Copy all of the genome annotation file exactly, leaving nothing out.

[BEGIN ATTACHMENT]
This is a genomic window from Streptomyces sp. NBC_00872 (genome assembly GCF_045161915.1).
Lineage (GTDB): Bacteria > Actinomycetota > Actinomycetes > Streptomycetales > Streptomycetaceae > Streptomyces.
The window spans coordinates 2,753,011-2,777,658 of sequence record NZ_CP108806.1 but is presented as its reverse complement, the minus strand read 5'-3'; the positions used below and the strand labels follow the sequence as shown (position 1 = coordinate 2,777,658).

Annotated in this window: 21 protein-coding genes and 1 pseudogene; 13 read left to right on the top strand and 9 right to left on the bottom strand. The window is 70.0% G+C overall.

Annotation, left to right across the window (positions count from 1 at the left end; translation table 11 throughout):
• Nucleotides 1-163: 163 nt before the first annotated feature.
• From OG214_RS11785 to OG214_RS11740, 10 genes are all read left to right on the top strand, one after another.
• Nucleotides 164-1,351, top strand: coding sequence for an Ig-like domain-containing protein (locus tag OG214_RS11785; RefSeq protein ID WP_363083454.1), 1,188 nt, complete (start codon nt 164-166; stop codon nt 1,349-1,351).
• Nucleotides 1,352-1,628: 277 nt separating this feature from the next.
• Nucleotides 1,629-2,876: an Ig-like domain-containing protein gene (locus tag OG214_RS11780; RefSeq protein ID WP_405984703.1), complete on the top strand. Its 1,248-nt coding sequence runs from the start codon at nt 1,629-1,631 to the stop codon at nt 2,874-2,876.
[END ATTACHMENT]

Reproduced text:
This is a genomic window from Streptomyces sp. NBC_00872 (genome assembly GCF_045161915.1).
Lineage (GTDB): Bacteria > Actinomycetota > Actinomycetes > Streptomycetales > Streptomycetaceae > Streptomyces.
The window spans coordinates 2,753,011-2,777,658 of sequence record NZ_CP108806.1 but is presented as its reverse complement, the minus strand read 5'-3'; the positions used below and the strand labels follow the sequence as shown (position 1 = coordinate 2,777,658).

Annotated in this window: 21 protein-coding genes and 1 pseudogene; 13 read left to right on the top strand and 9 right to left on the bottom strand. The window is 70.0% G+C overall.

Annotation, left to right across the window (positions count from 1 at the left end; translation table 11 throughout):
• Nucleotides 1-163: 163 nt before the first annotated feature.
• From OG214_RS11785 to OG214_RS11740, 10 genes are all read left to right on the top strand, one after another.
• Nucleotides 164-1,351, top strand: coding sequence for an Ig-like domain-containing protein (locus tag OG214_RS11785; RefSeq protein ID WP_363083454.1), 1,188 nt, complete (start codon nt 164-166; stop codon nt 1,349-1,351).
• Nucleotides 1,352-1,628: 277 nt separating this feature from the next.
• Nucleotides 1,629-2,876: an Ig-like domain-containing protein gene (locus tag OG214_RS11780; RefSeq protein ID WP_405984703.1), complete on the top strand. Its 1,248-nt coding sequence runs from the start codon at nt 1,629-1,631 to the stop codon at nt 2,874-2,876.